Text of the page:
MC10, AbbVie Plan Clinical Trials to Explore Using BioStamp nPoint Device for MS Patients

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by Ana Pena PhD |

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MC10 and AbbVie are working together to launch clinical trials exploring the use of BioStamp nPoint, a system of wearable sensors that collects health data from multiple sclerosis (MS) patients, to determine if the information may serve as meaningful measures for clinical studies.

MC10’s BioStamp nPoint is a class II, FDA 510(k)-cleared wearable device that can be used at home or in clinical settings for the continuous collection of physiological data in patients; it is intended for both clinical trials and research studies A 510(k) clearance means the device was considered at least as safe and effective as a legally marketed device not subject to pre-market approval.

BioStamp nPoint consists of flexible, body-conforming, rechargeable and reusable sensor patches, which can be placed anywhere in the body, and are able to record data for 24 hours. Several sensors can be worn at a time, to measure different body parts, and provide more comprehensive data.

The system can be configured to do 44 standard measurements, including vital signs (e.g., heart and respiration rates), activity (e.g., step count, time spent active), posture, muscle electrical activity and sleep (e.g., wakefulness), all with clinically validated accuracy, according to MC10.

The devices are wireless, and all collected data are processed and stored in a cloud (server) that can be synchronized with other systems. The BioStamp nPoint in-home kit also comes with an app that guides patients through sensor application, study activities, and allows them to communicate with the research team.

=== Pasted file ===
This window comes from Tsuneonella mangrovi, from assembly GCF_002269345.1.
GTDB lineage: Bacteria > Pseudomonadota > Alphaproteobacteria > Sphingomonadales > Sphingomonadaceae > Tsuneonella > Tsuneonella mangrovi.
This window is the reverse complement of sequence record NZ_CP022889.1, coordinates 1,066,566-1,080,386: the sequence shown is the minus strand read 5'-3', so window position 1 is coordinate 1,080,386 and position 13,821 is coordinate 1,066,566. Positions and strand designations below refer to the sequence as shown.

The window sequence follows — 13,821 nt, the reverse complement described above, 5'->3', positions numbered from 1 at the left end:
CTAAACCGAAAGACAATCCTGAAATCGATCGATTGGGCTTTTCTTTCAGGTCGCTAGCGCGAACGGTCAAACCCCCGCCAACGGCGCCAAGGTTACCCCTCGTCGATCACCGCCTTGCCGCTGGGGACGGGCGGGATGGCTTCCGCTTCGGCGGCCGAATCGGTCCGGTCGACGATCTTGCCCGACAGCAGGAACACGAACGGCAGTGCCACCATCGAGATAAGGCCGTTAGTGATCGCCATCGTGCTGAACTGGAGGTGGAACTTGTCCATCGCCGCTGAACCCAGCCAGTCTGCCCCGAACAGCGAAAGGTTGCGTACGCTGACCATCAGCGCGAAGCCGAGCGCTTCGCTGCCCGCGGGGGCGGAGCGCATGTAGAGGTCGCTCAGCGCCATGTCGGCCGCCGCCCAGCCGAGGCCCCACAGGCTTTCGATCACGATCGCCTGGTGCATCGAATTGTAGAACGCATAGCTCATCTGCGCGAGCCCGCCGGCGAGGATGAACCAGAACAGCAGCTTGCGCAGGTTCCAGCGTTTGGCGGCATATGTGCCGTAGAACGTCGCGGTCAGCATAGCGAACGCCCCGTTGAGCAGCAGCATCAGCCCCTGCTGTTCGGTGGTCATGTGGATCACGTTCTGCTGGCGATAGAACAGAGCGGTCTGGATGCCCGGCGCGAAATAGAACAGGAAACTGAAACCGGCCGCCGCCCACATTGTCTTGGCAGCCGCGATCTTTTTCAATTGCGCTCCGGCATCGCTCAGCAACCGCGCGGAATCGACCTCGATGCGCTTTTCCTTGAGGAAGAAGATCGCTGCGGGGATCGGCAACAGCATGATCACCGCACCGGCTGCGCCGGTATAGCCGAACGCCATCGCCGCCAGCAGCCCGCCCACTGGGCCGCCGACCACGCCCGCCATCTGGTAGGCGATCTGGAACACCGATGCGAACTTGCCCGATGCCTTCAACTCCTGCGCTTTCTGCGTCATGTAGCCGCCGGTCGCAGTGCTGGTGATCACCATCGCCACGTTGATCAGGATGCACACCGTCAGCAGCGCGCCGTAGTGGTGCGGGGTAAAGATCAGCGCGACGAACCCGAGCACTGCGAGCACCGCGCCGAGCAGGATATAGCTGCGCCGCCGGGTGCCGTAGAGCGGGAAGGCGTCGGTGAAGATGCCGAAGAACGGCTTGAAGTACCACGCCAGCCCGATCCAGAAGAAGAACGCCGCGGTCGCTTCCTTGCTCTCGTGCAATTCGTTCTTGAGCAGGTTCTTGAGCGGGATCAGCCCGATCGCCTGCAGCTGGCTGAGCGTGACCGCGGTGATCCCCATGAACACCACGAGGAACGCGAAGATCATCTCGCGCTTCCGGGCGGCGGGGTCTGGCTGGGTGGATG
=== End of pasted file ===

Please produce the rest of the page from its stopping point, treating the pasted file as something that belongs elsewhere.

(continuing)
According to MC10, many pharmaceutical companies, as well as academic research teams, already are employing this system to gather health data of patients across several therapeutic areas.

“We are excited to work with a world leader in CNS [central nervous system] therapies and look forward to exploring novel data and metrics that help to advance clinical development” Arthur Combs, MD, chief medical officer of MC10, said in a press release.

The clinical trials planned by MC10 and AbbVie will investigate the use of BioStamp nPoint system for collecting a wide range of data and metrics from MS patients, and address its usefulness as outcome measures, or endpoints, in future clinical trials targeting the disease.

“We are excited to explore the BioStamp nPoint System’s ability to unobtrusively collect clinically relevant data continuously from subjects in more natural settings. This technology has the potential to improve the quality of data we collect and at the same time reduce the burden on study participants,” said Michael Gold, MD, AbbVie’s vice president for development neurosciences.

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